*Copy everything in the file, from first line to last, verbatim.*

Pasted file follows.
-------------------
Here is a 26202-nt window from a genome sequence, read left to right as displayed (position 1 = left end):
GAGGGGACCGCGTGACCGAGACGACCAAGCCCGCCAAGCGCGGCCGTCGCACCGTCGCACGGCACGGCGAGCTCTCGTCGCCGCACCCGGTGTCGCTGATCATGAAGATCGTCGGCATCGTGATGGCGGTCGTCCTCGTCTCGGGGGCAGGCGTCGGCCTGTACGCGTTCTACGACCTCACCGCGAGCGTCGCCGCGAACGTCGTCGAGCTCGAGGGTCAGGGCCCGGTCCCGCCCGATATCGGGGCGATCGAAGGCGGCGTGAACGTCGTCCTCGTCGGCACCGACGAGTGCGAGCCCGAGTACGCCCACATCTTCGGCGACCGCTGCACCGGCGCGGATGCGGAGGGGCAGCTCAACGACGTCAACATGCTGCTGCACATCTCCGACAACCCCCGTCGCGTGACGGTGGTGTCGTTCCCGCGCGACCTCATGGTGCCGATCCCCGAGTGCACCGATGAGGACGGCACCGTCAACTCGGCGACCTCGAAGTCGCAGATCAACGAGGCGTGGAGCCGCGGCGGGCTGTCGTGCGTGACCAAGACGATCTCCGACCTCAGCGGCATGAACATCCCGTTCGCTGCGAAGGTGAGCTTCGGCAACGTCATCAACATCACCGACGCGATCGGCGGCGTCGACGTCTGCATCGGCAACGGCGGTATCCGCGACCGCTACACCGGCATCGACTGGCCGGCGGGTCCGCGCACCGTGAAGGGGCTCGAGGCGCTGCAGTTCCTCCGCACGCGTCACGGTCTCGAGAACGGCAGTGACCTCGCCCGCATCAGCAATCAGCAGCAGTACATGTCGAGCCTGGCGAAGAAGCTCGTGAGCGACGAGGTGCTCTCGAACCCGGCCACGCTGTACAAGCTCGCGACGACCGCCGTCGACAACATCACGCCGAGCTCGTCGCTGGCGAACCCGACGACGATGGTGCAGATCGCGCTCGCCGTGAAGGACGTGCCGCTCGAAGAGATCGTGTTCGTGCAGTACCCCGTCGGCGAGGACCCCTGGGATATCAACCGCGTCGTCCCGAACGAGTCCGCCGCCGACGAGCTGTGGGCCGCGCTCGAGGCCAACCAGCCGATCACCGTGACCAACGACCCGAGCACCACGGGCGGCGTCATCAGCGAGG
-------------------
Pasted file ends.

Here is a 26202-nt window from a genome sequence, read left to right as displayed (position 1 = left end):
GAGGGGACCGCGTGACCGAGACGACCAAGCCCGCCAAGCGCGGCCGTCGCACCGTCGCACGGCACGGCGAGCTCTCGTCGCCGCACCCGGTGTCGCTGATCATGAAGATCGTCGGCATCGTGATGGCGGTCGTCCTCGTCTCGGGGGCAGGCGTCGGCCTGTACGCGTTCTACGACCTCACCGCGAGCGTCGCCGCGAACGTCGTCGAGCTCGAGGGTCAGGGCCCGGTCCCGCCCGATATCGGGGCGATCGAAGGCGGCGTGAACGTCGTCCTCGTCGGCACCGACGAGTGCGAGCCCGAGTACGCCCACATCTTCGGCGACCGCTGCACCGGCGCGGATGCGGAGGGGCAGCTCAACGACGTCAACATGCTGCTGCACATCTCCGACAACCCCCGTCGCGTGACGGTGGTGTCGTTCCCGCGCGACCTCATGGTGCCGATCCCCGAGTGCACCGATGAGGACGGCACCGTCAACTCGGCGACCTCGAAGTCGCAGATCAACGAGGCGTGGAGCCGCGGCGGGCTGTCGTGCGTGACCAAGACGATCTCCGACCTCAGCGGCATGAACATCCCGTTCGCTGCGAAGGTGAGCTTCGGCAACGTCATCAACATCACCGACGCGATCGGCGGCGTCGACGTCTGCATCGGCAACGGCGGTATCCGCGACCGCTACACCGGCATCGACTGGCCGGCGGGTCCGCGCACCGTGAAGGGGCTCGAGGCGCTGCAGTTCCTCCGCACGCGTCACGGTCTCGAGAACGGCAGTGACCTCGCCCGCATCAGCAATCAGCAGCAGTACATGTCGAGCCTGGCGAAGAAGCTCGTGAGCGACGAGGTGCTCTCGAACCCGGCCACGCTGTACAAGCTCGCGACGACCGCCGTCGACAACATCACGCCGAGCTCGTCGCTGGCGAACCCGACGACGATGGTGCAGATCGCGCTCGCCGTGAAGGACGTGCCGCTCGAAGAGATCGTGTTCGTGCAGTACCCCGTCGGCGAGGACCCCTGGGATATCAACCGCGTCGTCCCGAACGAGTCCGCCGCCGACGAGCTGTGGGCCGCGCTCGAGGCCAACCAGCCGATCACCGTGACCAACGACCCGAGCACCACGGGCGGCGTCATCAGCGAGG